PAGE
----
Meanwhile neighboring Pakistan has expressed alarm at the BJP's pledge to take back parts of the disputed state of Kashmir.
But it is India's Muslim minority, which makes up around 12 percent of the population, and its even smaller Christian community, that is feeling most threatened by the BJP and its radical right wing.
"They consider both religions as alien to India. Islam and Christianity came with the invaders so they really hate them. Now they want to Indianize them," says Mr. Engineer.
A manifesto for a Hindu nation.
Despite the BJP's attempts to present a more moderate face to the electorate, the ultranationalist aims of the RSS resonate throughout the party's election manifesto.
The document's antiminorities stand, its pledge to build a Hindu temple on a disputed religious site, its aversion to foreign investment, and its promise to develop a nuclear arsenal mirror the RSS's charter for a strong, assertive and self-reliant India.
Five years ago, RSS-trained cadres led the assault on a 400-year- old Muslim mosque at Ayodhya, which pious Hindus believe was built on the birthplace of Ram. Although it sparked a communal bloodbath that left more than 3,000 people dead, the RSS's leaders hailed the mosque's destruction.
"We are proud of what happened there," says Dattatreya Gosavi, an activist from Nagpur who joined the RSS when he was four.
"Like Jerusalem is for the Christians, like Mecca is for the Muslims, so Ayodhya is for Hindus. We get our inspiration from there." he adds.
But unlike the BJP, which confines itself to the demand that a Ram temple be built at Ayodhya, the RSS also wants mosques in the cities of Kashi (Varanasi) and Mathura demolished because they were allegedly built on sites once occupied by Hindu shrines.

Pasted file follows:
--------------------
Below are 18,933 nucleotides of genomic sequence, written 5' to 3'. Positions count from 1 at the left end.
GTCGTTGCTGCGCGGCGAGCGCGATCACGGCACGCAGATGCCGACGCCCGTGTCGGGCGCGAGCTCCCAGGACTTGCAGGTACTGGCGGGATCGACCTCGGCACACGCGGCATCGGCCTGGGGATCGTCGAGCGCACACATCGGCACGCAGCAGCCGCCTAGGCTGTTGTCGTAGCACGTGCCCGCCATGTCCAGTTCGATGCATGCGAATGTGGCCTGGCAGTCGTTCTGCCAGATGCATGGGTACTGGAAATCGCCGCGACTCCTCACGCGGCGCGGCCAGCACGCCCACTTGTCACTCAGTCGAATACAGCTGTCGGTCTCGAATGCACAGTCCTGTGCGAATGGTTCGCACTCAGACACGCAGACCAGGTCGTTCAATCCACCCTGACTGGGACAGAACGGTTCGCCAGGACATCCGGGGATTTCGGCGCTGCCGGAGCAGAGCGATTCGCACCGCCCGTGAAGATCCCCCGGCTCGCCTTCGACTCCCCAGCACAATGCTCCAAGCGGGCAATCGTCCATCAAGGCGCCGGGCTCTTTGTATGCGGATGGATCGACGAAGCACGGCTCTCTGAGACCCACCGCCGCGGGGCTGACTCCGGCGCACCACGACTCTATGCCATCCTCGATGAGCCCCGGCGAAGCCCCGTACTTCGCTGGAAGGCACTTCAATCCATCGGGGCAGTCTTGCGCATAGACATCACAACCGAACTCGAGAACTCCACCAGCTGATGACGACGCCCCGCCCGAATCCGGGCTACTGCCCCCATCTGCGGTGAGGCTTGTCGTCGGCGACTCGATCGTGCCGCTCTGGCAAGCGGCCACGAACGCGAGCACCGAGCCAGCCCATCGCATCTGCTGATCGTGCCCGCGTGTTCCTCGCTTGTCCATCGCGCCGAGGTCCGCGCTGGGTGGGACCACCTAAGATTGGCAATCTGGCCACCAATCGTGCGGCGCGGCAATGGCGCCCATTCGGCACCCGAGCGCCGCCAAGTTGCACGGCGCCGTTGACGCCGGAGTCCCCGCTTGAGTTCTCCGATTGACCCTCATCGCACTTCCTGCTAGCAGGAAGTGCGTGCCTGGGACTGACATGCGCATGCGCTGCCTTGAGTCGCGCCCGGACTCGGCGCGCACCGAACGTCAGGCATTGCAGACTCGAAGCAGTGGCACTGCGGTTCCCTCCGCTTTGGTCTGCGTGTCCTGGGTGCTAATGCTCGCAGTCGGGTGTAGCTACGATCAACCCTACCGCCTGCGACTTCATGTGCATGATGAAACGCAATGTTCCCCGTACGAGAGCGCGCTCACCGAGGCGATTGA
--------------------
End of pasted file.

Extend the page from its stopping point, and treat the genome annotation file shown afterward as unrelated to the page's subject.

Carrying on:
"Kashi and Mathura are even more important to Hindus than Ayodhya. We would like our self-pride to be preserved here," says RSS chief Prof. Rajendra Singh.
So far the BJP and its radical right wing have tried to bury differences like these in the interests of securing a pro-Hindu government in Delhi.
Uppermost in the minds of moderates like candidate Mr. Vajpayee is the memory of his party's 13-day flirtation with power after the 1996 election when it was invited to form a government by virtue of being the largest party, but failed to attract enough allies to secure a majority because of its strongly pro-Hindu policies.This time the strategy of influencing voters and winning partners appears to be paying off.
The party has gone into the election with more than a dozen allies and, if the opinion polls are correct, it will eclipse the Congress Party's share of the vote for the first time in India's history.
According Prof. Rajni Kothari, chairman of the Center for the Study of Developing Societies in New Delhi, the greatest challenge for Vajpayee if the BJP does comes to power will be curbing the demands of radicals to remove the party's moderate mask.
"For now they are prepared to accept the BJP playing Realpolitik to get into power, but after the election they are not going to remain content with being sidelined any longer," Professor Kothari says.